So what we saw was the emergence of Monetarism, which only lasted for a short while, but was rapidly followed by what many people call neo-liberalism, but I prefer to think of as economic realism, that is, the idea that market forces are driven by objective laws, comparable to the laws of physics, which cannot be bucked, only adapted to. Thus, the dominant response to globalisation in the UK, and in every other nation that embraced economic realism, was a massive project of rolling back the state, removing as many forms of economic regulation and intervention as possible, trying to break the power of organised labour and promoting economic realism as the new dominant paradigm in economics.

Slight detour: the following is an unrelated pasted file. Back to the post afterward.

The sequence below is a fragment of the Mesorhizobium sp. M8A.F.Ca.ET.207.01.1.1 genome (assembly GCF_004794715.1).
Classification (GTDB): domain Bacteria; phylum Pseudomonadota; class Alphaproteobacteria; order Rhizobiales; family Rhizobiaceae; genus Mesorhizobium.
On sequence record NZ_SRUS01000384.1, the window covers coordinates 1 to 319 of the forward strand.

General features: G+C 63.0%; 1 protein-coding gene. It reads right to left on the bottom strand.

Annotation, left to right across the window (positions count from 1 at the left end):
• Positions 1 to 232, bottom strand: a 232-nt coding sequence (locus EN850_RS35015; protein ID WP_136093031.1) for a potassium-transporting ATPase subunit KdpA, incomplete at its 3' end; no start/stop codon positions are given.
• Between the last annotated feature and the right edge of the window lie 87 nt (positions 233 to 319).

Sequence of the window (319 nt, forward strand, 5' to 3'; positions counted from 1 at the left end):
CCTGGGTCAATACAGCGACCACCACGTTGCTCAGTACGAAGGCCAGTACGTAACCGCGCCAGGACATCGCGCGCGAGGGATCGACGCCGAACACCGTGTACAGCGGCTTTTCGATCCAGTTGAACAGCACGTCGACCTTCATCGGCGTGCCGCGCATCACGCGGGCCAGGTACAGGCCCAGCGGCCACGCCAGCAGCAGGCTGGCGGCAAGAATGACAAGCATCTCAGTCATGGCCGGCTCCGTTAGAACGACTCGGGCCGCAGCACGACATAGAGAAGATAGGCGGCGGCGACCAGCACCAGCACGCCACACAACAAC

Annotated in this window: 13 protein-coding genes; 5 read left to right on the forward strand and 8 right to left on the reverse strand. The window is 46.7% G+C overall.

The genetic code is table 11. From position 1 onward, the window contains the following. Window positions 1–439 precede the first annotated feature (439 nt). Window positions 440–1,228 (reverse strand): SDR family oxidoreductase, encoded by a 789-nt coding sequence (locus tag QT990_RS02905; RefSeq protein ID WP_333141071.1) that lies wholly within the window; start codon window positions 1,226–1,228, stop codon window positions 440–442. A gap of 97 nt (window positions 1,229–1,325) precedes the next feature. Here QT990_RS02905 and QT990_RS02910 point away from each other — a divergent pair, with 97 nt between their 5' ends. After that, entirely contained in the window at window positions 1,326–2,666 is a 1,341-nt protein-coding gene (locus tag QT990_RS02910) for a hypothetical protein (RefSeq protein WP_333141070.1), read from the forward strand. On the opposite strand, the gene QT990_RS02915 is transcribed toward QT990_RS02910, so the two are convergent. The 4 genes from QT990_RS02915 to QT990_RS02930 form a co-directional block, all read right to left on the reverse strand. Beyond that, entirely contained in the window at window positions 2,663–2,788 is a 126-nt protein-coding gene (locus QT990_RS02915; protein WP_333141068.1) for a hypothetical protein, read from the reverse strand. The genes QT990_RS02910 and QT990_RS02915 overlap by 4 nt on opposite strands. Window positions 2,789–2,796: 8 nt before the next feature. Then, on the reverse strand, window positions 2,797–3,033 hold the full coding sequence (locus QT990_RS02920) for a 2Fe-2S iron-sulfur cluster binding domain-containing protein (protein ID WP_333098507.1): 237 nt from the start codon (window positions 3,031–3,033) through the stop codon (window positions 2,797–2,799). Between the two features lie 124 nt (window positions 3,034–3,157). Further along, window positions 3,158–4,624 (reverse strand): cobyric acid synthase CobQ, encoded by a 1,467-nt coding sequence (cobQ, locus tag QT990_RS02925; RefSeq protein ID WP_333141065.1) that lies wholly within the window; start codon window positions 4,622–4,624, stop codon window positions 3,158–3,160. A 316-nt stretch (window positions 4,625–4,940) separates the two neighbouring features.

It has to be admitted that here was some truth in the criticisms that monetarists levelled against the interventionism that was being practised by the 1970’s. Keynes had never argued that all interventions were good, or that every regulation is desirable. Yes, politicians and trades unionists did rise to power making unrealistic promises that could only be met by economically damaging interventions that undermined the competitiveness of British industry. It was even true that there was a Marxist current in the Labour movement whose real aim was not to advance the interests of the workers within any form of capitalist business, but rather to bring capitalism to its knees.